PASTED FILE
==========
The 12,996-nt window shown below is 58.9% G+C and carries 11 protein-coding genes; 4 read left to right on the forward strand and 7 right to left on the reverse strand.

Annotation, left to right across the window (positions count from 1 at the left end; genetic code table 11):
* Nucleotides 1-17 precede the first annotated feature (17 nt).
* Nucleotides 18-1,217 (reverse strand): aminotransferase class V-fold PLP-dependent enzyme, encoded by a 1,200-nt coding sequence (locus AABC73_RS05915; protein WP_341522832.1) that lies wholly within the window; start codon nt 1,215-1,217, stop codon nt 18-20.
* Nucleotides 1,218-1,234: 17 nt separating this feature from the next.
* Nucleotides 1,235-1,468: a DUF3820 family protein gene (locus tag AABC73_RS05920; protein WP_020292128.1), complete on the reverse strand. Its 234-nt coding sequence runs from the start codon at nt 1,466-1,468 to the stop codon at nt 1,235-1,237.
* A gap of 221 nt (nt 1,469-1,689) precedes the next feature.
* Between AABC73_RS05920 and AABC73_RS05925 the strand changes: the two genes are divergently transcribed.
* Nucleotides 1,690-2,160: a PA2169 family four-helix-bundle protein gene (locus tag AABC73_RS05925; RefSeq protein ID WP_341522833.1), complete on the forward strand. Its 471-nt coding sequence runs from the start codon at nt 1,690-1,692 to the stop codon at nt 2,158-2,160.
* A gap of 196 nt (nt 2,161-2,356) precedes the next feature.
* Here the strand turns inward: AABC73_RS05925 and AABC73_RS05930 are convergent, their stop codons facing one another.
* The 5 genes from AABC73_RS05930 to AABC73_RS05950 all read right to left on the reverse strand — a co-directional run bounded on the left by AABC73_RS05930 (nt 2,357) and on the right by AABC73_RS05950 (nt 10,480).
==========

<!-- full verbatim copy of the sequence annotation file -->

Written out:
The 12,996-nt window shown below is 58.9% G+C and carries 11 protein-coding genes; 4 read left to right on the forward strand and 7 right to left on the reverse strand.

Annotation, left to right across the window (positions count from 1 at the left end; genetic code table 11):
* Nucleotides 1-17 precede the first annotated feature (17 nt).
* Nucleotides 18-1,217 (reverse strand): aminotransferase class V-fold PLP-dependent enzyme, encoded by a 1,200-nt coding sequence (locus AABC73_RS05915; protein WP_341522832.1) that lies wholly within the window; start codon nt 1,215-1,217, stop codon nt 18-20.
* Nucleotides 1,218-1,234: 17 nt separating this feature from the next.
* Nucleotides 1,235-1,468: a DUF3820 family protein gene (locus tag AABC73_RS05920; protein WP_020292128.1), complete on the reverse strand. Its 234-nt coding sequence runs from the start codon at nt 1,466-1,468 to the stop codon at nt 1,235-1,237.
* A gap of 221 nt (nt 1,469-1,689) precedes the next feature.
* Between AABC73_RS05920 and AABC73_RS05925 the strand changes: the two genes are divergently transcribed.
* Nucleotides 1,690-2,160: a PA2169 family four-helix-bundle protein gene (locus tag AABC73_RS05925; RefSeq protein ID WP_341522833.1), complete on the forward strand. Its 471-nt coding sequence runs from the start codon at nt 1,690-1,692 to the stop codon at nt 2,158-2,160.
* A gap of 196 nt (nt 2,161-2,356) precedes the next feature.
* Here the strand turns inward: AABC73_RS05925 and AABC73_RS05930 are convergent, their stop codons facing one another.
* The 5 genes from AABC73_RS05930 to AABC73_RS05950 all read right to left on the reverse strand — a co-directional run bounded on the left by AABC73_RS05930 (nt 2,357) and on the right by AABC73_RS05950 (nt 10,480).